Science & Technology

More Than a Quadrillion Tons of Diamonds Might Be Hiding Deep Underground

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We told you before about how there are tons of diamonds in space. There are the ones that swirl around distant stars, and the ones that rain onto the surface of Neptune and Uranus. We even once told you about how diamonds created in the lab are functionally identical to those found underground. Now we're back to tell you that there's yet another needlessly elaborate way to get more diamonds than you could ever possibly need: Just dig a hole 100 miles deep.

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24-Carat Cratons

Confession time: The subtitle above doesn't make any sense. 24-karat gold refers to the purity of the precious metal, but carats are units of weight used to measure diamonds. And the weight of the diamonds we're talking about in this case is way more than a measly 24 carats. We're talking about more than a quadrillion tons of diamonds — that's a one followed by 15 zeroes. That's more than 907 quadrillion kilograms, and 4.5 sextillion (21 zeroes) in carats. And it's all hiding deep within the roots of the cratons.

What are cratons? They're the foundations of the foundations beneath your feet: the giant masses of heat-resistant stone that carry the more slippery continental plates on top. They're also incredibly deep — shaped almost like inverted mountains, their "roots" can extend as far as 200 miles (321 kilometers) below the surface. And it's in those roots that scientists now suspect an incredible wealth of diamonds is hiding.

The Sounds of Science

The catalyst for this investigation was a curious anomaly geological scientists had noticed in their seismic data. Any time a major vibrational wave passed through the roots of a craton, it seemed to move much faster than it would normally be able to. After puzzling over this problem, study leader Ulrich Faul and his team came upon a sparkling, bling-tastic solution.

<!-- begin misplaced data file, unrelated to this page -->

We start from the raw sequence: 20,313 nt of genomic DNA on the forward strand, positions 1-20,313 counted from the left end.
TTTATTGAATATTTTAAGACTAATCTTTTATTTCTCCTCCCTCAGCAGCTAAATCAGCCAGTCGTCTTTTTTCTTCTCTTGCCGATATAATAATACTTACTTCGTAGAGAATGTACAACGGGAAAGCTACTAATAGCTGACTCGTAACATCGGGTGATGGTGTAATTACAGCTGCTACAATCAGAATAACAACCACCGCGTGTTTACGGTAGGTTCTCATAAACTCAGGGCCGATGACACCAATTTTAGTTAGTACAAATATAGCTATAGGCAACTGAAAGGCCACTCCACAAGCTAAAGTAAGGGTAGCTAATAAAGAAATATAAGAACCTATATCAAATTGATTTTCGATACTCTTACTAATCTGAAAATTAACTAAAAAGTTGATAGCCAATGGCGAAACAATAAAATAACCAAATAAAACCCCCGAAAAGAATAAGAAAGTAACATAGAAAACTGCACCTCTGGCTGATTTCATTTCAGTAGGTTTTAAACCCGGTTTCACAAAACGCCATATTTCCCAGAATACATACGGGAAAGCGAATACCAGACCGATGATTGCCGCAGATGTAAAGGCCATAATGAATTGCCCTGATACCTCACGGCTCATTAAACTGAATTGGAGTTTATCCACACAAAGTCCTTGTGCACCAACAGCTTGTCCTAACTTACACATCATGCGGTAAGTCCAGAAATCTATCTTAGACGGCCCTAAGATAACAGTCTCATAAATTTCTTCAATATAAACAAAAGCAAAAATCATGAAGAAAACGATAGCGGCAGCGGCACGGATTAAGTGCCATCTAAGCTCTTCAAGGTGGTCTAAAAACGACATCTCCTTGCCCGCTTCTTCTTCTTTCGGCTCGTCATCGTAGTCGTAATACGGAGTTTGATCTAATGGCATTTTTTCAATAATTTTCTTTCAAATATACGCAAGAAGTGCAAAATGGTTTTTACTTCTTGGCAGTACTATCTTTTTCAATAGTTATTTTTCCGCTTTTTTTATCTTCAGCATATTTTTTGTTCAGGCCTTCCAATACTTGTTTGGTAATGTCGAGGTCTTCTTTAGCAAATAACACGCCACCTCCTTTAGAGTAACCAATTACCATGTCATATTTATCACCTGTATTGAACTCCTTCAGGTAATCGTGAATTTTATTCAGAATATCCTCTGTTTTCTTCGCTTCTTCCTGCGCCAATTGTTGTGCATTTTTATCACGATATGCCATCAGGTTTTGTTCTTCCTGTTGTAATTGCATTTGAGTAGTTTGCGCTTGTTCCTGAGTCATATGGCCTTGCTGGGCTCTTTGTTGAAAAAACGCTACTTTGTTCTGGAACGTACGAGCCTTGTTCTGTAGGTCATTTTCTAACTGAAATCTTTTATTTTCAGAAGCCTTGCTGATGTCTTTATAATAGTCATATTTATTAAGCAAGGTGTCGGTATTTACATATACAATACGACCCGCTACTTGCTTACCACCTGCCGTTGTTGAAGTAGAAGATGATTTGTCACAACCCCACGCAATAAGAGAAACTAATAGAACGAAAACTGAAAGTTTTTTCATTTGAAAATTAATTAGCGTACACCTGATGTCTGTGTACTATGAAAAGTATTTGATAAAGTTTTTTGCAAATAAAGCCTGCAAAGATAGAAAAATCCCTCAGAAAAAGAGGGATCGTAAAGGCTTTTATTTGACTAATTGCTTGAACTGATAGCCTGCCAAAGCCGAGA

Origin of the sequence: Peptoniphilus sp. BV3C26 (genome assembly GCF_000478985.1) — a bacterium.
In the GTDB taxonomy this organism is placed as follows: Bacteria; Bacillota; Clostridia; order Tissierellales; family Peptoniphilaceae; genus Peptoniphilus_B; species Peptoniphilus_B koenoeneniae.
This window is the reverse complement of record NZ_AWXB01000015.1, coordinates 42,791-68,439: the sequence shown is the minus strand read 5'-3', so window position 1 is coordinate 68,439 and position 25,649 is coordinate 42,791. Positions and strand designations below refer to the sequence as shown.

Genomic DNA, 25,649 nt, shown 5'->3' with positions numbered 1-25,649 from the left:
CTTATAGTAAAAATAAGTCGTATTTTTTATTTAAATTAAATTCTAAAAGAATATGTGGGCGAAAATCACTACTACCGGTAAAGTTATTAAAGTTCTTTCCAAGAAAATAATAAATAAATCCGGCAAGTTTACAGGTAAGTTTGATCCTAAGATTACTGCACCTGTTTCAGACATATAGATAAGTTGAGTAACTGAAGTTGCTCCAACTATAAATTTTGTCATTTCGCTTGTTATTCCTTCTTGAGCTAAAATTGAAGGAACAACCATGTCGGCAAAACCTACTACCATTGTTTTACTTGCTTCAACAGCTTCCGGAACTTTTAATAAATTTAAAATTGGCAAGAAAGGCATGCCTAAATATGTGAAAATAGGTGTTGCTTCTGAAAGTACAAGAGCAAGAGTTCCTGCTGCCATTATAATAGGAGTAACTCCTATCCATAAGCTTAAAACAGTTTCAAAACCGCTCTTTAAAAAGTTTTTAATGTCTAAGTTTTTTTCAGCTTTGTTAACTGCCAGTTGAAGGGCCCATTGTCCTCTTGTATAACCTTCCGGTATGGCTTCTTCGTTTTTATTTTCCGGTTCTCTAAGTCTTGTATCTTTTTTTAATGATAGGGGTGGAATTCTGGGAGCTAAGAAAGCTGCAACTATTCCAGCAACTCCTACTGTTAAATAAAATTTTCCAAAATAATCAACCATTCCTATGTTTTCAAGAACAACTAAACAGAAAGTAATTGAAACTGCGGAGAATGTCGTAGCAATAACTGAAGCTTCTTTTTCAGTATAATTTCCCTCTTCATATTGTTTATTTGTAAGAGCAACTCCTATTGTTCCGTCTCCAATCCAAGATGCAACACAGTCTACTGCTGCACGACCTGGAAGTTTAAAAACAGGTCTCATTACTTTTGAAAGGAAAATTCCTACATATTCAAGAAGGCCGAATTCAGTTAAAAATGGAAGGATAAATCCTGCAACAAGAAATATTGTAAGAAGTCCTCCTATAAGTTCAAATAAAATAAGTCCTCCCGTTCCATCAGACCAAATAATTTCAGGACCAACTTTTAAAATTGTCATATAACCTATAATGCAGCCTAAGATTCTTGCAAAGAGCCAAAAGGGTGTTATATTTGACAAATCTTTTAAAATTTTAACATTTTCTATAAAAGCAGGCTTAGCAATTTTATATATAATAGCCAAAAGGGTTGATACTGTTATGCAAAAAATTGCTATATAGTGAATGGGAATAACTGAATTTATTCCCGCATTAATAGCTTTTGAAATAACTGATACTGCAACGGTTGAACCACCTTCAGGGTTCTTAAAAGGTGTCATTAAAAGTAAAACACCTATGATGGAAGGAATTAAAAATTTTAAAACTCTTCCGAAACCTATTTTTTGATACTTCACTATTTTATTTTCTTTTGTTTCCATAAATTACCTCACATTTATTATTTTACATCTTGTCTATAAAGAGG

First, the team developed a three-dimensional map of several seismic events and the velocities of the waves they pushed through the cratonic roots. To do so, they had to synthesize seismic data from the United States Geological Survey and other sources. Next, they developed computer models to predict how sound waves would interact with different types of rock. The results were pretty clear — only one type of stone produced the same types of velocities seen in real life. Diamonds.

Deep-Down Diamonds

According to the team's calculations, the roots of the cratons would only have to be about one to two percent diamond to produce the sound-boosting effect. There's also another good reason to suspect cratonic roots are a reliable source of diamonds: kimberlite pipes. These channels of stone are known to erupt diamonds from time to time — and they're also known to connect directly to the roots of the cratons far, far underground. In that case, it just makes sense to think that there might be a reliable source of diamond-creating pressure down at the very bottom of the bottom of the earth.

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Ever wonder why diamonds are so valuable if they're also so common? The answer lies in Matthew Hart's "Diamond: A Journey to the Heart of an Obsession." It's free if you're trying Audible for the first time. We handpick reading recommendations we think you may like. If you choose to make a purchase through that link, Curiosity will get a share of the sale.

Written by Reuben Westmaas July 31, 2018

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